I thought I had a clear scan two months ago but when the doctors looked back, this new tumor was actually there. They just didn’t see it. The last two months and during my trip to Europe I’ve been on this no new tumor high and I have felt great emotionally and physically. With this new tumor and learning that it was always there I feel like I’ve been knocked down by Mike Tyson or whoever punches really hard. Less than a month after my surgery it grew. I think about what my oncologists have told me since the beginning, that the first 3 MRI’s are the most important and the most indicative of how the next 12 months of my disease will progress. It’s reoccurring quickly but slowly. So it’s good and bad. It’s ‘maintainable’ right now. I am devastated to be completely honest. I have been saying the whole time if I could just get like 6-12 months of clean scans I’d be really happy, just a little more time. I am reminded that this may not be my reality but I will still hope for it.


I feel like I’ve been living the last two months on a magic cancer carpet of no new tumors. Now my magical cancer carpet is coming down and I’m suddenly living in the Fault of Our Stars instead of Aladdin. I think morbid thoughts at times, like, how fast is this going to go, how much time will I have, will I get to Bali or Morocco? I think about how my life has changed since my diagnosis and the changes I’ve made to be a healthier me. I became a vegetarian (except i didn’t give up cheese. What do you think I am, crazy?) I burned sage and whatever else people told me to burn. I meditated and practiced hot yoga consistently, I limited myself to only 2 glasses of champagne a day 😉 I’ve been taking alllll my pills and complying medically with everything they tell me to do now versus a year ago when I just said F off. I swallow a handful of 16 brightly colored pills at night, supplements, hormone blockers, chemo, sleep meds, anti depressants, anti anxiety meds for ptsd, supplements that are supposed to help me be strong and give me energy and probiotics.

What a difference 12 months make. Now, my first question for my doctors is “What’s the most aggressive form of treatment I can do?”  What has shifted in me to make me want to keep going with all this ‘crap’? Why am i suddenly ok with all of this treatment? I feel like a hypocrite sometimes but at the same time it’s my life and my decision and we all know that things change and sometimes it takes someone else to show you the path, the way, even if it’s a way that last year you would’ve given the middle finger to. I want to keep going. I want to keep doing what I need to for me, my mom, my family and friends.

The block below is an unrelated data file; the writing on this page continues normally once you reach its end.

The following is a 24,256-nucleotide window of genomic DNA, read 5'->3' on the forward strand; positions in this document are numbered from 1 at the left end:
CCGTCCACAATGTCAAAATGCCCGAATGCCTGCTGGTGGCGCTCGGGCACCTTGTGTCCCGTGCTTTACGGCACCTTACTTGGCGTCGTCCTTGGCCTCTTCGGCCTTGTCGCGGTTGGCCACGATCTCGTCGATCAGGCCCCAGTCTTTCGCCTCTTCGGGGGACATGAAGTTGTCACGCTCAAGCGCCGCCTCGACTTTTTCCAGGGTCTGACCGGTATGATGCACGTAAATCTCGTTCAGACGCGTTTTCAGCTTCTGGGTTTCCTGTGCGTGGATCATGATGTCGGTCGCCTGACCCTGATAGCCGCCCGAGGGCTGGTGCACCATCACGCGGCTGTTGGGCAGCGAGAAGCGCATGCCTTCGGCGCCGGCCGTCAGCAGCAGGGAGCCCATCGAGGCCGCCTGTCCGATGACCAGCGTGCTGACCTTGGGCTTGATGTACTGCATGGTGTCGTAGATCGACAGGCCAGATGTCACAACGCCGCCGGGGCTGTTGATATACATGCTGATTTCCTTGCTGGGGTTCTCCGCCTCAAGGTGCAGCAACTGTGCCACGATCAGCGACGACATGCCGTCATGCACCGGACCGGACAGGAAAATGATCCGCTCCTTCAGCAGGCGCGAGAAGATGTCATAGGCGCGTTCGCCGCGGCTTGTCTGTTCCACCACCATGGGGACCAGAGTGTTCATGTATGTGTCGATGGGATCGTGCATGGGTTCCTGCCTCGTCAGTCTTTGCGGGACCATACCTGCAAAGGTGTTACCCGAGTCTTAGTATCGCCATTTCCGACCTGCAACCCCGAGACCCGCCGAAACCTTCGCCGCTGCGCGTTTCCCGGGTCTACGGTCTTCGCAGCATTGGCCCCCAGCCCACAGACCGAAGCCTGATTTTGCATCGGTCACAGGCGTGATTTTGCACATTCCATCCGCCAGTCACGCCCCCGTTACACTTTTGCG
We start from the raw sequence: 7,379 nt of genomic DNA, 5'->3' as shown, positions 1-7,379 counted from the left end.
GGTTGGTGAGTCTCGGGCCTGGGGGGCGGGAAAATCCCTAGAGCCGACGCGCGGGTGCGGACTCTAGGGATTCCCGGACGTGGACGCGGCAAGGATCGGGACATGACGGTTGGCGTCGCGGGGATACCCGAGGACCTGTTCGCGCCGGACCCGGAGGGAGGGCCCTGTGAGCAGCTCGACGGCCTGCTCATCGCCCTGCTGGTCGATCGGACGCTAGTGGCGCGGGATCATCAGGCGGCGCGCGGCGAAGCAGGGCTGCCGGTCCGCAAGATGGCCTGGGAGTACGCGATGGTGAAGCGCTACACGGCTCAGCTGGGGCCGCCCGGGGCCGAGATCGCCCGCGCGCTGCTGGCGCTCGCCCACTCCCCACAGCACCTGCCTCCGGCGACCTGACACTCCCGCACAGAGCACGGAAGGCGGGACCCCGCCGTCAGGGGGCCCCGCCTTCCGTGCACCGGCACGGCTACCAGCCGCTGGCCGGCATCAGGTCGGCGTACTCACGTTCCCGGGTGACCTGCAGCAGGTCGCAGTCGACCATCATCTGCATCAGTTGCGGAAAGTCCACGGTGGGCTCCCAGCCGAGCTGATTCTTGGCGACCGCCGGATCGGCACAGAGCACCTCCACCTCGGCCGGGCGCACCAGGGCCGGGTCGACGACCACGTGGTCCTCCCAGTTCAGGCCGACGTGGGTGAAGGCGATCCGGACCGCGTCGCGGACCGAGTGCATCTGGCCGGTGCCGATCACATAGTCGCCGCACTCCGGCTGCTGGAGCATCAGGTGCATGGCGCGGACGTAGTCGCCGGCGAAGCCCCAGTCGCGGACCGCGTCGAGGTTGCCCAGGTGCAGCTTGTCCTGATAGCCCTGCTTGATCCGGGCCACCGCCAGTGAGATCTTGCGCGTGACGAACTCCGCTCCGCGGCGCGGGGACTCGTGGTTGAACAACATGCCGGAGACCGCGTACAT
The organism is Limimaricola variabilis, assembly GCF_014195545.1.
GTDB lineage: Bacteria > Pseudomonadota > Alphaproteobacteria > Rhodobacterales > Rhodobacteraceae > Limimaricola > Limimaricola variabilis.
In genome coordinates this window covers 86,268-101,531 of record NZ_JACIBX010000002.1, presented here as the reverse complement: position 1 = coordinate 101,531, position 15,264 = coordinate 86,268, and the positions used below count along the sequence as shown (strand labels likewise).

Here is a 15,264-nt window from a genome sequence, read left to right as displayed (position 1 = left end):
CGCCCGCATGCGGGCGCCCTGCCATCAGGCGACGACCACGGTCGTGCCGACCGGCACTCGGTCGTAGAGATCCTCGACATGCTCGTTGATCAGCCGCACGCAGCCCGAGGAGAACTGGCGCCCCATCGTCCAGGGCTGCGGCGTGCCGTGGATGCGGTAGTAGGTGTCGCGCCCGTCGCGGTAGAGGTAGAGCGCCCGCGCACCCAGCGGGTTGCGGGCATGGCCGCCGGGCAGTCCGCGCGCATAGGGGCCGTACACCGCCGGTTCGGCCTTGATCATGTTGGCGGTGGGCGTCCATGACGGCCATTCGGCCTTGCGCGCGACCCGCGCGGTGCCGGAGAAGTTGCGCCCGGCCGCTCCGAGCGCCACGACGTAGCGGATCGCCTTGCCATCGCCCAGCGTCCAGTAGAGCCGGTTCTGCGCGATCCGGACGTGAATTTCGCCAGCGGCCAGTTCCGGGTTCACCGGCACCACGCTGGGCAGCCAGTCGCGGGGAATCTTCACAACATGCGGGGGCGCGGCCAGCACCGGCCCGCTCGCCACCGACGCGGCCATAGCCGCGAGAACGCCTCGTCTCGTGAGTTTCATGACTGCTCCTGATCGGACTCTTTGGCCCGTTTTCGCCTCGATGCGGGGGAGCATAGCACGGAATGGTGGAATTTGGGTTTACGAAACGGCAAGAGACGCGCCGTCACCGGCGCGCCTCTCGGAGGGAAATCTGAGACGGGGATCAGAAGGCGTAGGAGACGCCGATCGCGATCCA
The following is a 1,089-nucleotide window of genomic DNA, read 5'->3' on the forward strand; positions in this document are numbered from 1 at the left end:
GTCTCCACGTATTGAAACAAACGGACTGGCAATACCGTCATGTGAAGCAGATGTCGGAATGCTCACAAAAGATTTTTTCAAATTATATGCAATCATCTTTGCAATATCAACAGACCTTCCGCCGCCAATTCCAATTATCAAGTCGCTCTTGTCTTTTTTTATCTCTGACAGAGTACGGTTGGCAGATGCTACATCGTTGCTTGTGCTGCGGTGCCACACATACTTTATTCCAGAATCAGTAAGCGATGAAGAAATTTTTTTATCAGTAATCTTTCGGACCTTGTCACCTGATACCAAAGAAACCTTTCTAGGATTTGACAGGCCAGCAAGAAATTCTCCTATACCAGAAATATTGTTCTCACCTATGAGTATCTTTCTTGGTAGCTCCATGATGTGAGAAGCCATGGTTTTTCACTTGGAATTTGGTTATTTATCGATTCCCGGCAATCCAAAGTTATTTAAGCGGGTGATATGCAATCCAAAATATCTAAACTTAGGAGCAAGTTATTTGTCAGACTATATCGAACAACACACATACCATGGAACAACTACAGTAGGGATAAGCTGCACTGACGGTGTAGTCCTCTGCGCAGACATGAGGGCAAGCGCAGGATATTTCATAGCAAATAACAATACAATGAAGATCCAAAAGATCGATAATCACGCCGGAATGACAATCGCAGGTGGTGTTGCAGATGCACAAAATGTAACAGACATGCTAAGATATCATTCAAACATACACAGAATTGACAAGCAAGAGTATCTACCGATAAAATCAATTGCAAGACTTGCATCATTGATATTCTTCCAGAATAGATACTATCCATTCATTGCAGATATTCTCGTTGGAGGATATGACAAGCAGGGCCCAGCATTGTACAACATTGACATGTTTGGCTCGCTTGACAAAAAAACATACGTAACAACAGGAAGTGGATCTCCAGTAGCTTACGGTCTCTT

I’ve always said to my therapist and to my mom, that I knew my cancer was going to come back. I just didn’t know when. I knew the biggest risk of recurrence was the first few years. I guess I’m right on the cancer schedule. There was actually a tiny bit of relief when it did come back. But now, there’s still an element of waiting, waiting for it to come back again, waiting for it to take over my brain, waiting for it to truly affect my ability to live freely. Sometimes in my head I think F it. This effing sucks. Cancer effing sucks and I don’t want it anymore. I don’t have that option so educating myself about my disease and hearing other’s experiences and traveling and smiling reminds me that I am still alive. I can do this. I can feel however I want to feel, good or bad. “Give yourself a break” is a sentence I hear a lot from people closest to me and from my own heart. I need to give myself permission to feel all of it or sooner or later it will all catch up to me anyway.

I’m sure I’ll adjust. It’s inevitable. I always typically do. I had just finished readjusting to one kind of new normal life, now it’s another. Somedays are harder than others to focus on the future or daydream in the same manner I used to. There are some days when I still believe the idea of running away to an island will cure me. That, that’s all it would take to find the peace in my life I’ve been looking for all these years. I know different now. It doesn’t matter how far I run it’s all still there/here. By ‘it’ I guess I mean the heaviness, the weight and sadness of my life at times, the panic that follows me around on some days. At 37 you’d think I’d learned my lesson about running. I ran to Oregon, Australia and back again. I’ve traveled pretty close to as far as I can go. I’ve seen the world by car, boat, bus, bike, plane, train and my own eyes. I wouldn’t give that back.